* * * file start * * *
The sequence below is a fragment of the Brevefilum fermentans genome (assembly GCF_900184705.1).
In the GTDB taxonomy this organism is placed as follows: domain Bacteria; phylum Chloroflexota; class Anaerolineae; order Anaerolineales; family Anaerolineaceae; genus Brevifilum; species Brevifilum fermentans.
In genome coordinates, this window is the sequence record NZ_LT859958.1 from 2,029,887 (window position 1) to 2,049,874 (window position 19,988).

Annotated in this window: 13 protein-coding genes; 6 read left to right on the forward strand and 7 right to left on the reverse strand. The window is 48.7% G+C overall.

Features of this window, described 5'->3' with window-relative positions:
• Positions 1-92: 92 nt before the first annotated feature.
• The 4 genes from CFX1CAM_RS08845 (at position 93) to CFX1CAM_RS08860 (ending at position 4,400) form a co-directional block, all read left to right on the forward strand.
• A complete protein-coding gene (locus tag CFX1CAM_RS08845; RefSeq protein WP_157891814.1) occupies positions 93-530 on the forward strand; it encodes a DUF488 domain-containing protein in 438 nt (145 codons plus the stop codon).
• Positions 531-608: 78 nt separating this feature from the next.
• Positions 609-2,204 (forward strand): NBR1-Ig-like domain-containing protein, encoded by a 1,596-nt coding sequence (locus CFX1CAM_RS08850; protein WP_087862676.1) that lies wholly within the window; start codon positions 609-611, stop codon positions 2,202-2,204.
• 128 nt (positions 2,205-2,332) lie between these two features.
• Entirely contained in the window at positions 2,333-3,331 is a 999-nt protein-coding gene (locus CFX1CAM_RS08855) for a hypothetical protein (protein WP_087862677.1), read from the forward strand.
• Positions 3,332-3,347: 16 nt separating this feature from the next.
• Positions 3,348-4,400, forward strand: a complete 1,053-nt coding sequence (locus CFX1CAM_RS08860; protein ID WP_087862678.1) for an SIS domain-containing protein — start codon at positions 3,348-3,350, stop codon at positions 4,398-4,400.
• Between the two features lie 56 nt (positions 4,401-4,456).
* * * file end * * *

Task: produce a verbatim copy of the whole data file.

The sequence below is a fragment of the Brevefilum fermentans genome (assembly GCF_900184705.1).
In the GTDB taxonomy this organism is placed as follows: domain Bacteria; phylum Chloroflexota; class Anaerolineae; order Anaerolineales; family Anaerolineaceae; genus Brevifilum; species Brevifilum fermentans.
In genome coordinates, this window is the sequence record NZ_LT859958.1 from 2,029,887 (window position 1) to 2,049,874 (window position 19,988).

Annotated in this window: 13 protein-coding genes; 6 read left to right on the forward strand and 7 right to left on the reverse strand. The window is 48.7% G+C overall.

Features of this window, described 5'->3' with window-relative positions:
• Positions 1-92: 92 nt before the first annotated feature.
• The 4 genes from CFX1CAM_RS08845 (at position 93) to CFX1CAM_RS08860 (ending at position 4,400) form a co-directional block, all read left to right on the forward strand.
• A complete protein-coding gene (locus tag CFX1CAM_RS08845; RefSeq protein WP_157891814.1) occupies positions 93-530 on the forward strand; it encodes a DUF488 domain-containing protein in 438 nt (145 codons plus the stop codon).
• Positions 531-608: 78 nt separating this feature from the next.
• Positions 609-2,204 (forward strand): NBR1-Ig-like domain-containing protein, encoded by a 1,596-nt coding sequence (locus CFX1CAM_RS08850; protein WP_087862676.1) that lies wholly within the window; start codon positions 609-611, stop codon positions 2,202-2,204.
• 128 nt (positions 2,205-2,332) lie between these two features.
• Entirely contained in the window at positions 2,333-3,331 is a 999-nt protein-coding gene (locus CFX1CAM_RS08855) for a hypothetical protein (protein WP_087862677.1), read from the forward strand.
• Positions 3,332-3,347: 16 nt separating this feature from the next.
• Positions 3,348-4,400, forward strand: a complete 1,053-nt coding sequence (locus CFX1CAM_RS08860; protein ID WP_087862678.1) for an SIS domain-containing protein — start codon at positions 3,348-3,350, stop codon at positions 4,398-4,400.
• Between the two features lie 56 nt (positions 4,401-4,456).